Sunday, February 4, 2018

Doctor What Is Arthritis, Brief Answer

By Ann Parker

Arthritis is an inflammatory joint condition that manifests in hundreds of different ways. It may affect people of all ages, sex, gender, race, etc and is considered the leading cause of disability in America. It has affected more than 50 million of adults and appears in one form or the other in approximately 300,000 children. The diversity of signs leaves many people asking, doctor what is arthritis?

Painful joints are the first signs that you have osteoarthritis, a common type. Rheumatic arthritis does not localize the pain, leaving it to spread to the entire body. The pain results from degenerating cartilages separating bones at the joint. When these bones rub on each other without oil, they become very painful. In the absence of the cartilage, fluid accumulates between the joints, leaving you in a lot of pain.

Pain may appear anytime regardless of the age because the cartilage is worn out. The progression of cartilage degeneration will depend on how advanced the condition is, the presence of injuries and whether your condition is hereditary. The joints may also be painful and degenerate depending on your health status. The number of women who are affected is also higher than that of men. You will feel an itchy soreness and stiff joints as you perform ordinary tasks.

At the early stages, movement of bones will feel abnormal and painful as well. The joints become very painful with the discomfort being recurring. One of your joints or several of them that are affected begin to swell. The degree of severity will depend on several factors including your health condition.

Quick intervention will prevent this condition from deteriorating. This calls for a quick visit to your doctor immediately the first signs appear. Consult a rheumatologist who will test the antibodies in your blood to establish the type of disease affecting your joints. These tests will also establish the extent of damage in order to determine the best intervention steps to be taken.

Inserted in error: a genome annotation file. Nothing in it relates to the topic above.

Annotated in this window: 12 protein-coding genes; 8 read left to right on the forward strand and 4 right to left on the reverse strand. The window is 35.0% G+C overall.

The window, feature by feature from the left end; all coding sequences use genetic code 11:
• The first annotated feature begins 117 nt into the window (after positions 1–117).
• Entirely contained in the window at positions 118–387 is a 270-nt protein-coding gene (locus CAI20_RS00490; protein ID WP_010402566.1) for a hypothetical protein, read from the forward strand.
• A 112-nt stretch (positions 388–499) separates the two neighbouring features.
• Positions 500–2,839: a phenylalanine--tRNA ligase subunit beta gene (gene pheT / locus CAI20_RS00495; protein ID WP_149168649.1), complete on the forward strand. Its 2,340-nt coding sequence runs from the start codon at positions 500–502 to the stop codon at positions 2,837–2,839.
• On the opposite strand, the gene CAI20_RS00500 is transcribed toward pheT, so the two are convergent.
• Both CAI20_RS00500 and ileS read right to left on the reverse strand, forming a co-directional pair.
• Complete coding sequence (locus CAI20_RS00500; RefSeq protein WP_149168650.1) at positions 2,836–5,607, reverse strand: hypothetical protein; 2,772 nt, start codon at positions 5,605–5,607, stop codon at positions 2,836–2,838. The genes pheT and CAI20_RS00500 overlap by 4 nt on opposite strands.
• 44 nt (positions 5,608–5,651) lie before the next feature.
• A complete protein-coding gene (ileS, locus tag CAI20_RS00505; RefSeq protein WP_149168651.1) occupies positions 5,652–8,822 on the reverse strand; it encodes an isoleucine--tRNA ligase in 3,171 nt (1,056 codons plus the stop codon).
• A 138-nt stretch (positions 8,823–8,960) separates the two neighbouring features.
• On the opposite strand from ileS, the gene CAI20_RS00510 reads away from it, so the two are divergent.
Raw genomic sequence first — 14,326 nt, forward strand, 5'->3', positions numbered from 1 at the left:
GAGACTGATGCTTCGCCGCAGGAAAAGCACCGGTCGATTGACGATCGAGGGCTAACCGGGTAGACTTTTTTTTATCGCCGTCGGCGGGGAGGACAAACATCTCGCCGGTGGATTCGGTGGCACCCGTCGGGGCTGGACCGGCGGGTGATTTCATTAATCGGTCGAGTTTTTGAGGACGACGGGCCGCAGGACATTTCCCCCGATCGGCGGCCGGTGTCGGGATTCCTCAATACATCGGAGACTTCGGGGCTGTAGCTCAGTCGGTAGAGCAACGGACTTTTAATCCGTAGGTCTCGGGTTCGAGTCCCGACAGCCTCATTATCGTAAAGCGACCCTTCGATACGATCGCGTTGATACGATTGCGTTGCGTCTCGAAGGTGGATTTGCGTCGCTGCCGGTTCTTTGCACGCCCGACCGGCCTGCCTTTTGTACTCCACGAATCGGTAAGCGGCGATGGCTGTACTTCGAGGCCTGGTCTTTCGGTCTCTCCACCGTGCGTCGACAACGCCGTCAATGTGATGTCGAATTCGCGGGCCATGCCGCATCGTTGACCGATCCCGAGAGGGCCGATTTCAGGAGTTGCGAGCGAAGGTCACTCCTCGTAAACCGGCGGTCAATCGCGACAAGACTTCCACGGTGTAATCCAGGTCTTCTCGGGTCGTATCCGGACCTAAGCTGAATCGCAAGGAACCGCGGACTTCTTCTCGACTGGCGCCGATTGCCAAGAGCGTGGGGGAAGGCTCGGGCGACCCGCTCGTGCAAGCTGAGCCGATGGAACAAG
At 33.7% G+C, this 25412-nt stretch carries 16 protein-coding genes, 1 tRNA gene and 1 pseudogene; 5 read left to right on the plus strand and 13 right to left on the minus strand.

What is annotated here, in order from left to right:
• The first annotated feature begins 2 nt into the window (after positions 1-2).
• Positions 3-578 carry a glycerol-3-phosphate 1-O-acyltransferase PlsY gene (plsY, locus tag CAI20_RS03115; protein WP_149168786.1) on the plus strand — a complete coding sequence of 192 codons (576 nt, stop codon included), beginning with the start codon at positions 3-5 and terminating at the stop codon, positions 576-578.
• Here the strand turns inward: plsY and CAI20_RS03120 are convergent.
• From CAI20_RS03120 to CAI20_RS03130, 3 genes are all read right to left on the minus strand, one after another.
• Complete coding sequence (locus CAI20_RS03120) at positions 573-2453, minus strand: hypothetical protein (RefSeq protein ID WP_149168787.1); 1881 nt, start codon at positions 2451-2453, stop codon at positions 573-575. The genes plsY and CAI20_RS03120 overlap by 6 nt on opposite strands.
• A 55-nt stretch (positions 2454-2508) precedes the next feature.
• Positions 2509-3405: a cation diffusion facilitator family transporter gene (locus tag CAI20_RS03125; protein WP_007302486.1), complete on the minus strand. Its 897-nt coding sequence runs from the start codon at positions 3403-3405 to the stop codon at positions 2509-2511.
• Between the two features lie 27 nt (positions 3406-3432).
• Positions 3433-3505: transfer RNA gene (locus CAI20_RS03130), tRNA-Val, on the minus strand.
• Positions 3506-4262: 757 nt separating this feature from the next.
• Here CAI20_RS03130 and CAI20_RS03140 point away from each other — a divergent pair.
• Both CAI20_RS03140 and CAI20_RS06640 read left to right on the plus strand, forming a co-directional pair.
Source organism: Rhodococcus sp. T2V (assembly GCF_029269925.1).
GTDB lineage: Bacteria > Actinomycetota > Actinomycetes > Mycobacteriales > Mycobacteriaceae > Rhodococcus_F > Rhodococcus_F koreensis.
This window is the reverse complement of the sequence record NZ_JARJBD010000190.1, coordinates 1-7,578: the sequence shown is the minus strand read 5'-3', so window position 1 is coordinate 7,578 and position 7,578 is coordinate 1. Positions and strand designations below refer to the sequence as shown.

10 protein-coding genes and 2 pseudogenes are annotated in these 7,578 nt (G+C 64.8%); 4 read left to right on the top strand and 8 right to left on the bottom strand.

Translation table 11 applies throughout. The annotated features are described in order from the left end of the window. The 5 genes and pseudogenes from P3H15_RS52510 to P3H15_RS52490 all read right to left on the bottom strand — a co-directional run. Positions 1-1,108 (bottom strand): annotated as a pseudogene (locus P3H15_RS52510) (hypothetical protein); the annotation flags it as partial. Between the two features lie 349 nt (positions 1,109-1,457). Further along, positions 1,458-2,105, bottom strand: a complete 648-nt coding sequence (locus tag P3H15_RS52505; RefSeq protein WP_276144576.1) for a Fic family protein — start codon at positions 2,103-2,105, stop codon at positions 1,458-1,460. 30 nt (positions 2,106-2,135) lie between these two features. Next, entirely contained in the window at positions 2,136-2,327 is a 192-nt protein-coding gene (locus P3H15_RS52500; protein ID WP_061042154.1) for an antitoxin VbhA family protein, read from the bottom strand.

Arthritic pain is only managed since cure is not yet available. Your doctor will recommend a number of measures depending on your condition. They include striking a balance between work and rest, sessions of hot and cold therapy, regular physical exercises, checking your weight and additional support to strengthen muscles around joints. There are assistive devices that you can use for your joints or take over-the-counter drugs for pain relief. Excessive repetitive movement should also be avoided.

Extreme cases can be handled through surgery. The joints are replaced using artificial ones, with the hips and knees being the main beneficiaries of these surgeries. Hip and knee replacement are part of the pain management surgeries targeting arthritic pain. Joint fusion is also an option targeting fingers and the wrist but will be recommended by the doctor. Fusion locks the joint such that adjacent bones become one.

Take necessary management steps to eliminate pain from your joints. Your lifestyle needs to change with some of the options including keeping a healthy weight, increasing intake of high oxidant foods and consumption of anti-inflammation foods like nuts and fish. Boost your intake of fresh fruits, wild herbs and vegetables as well. Arthritic pain can also be dealt with by avoiding dairy products, meat, processed foods and fried foods.

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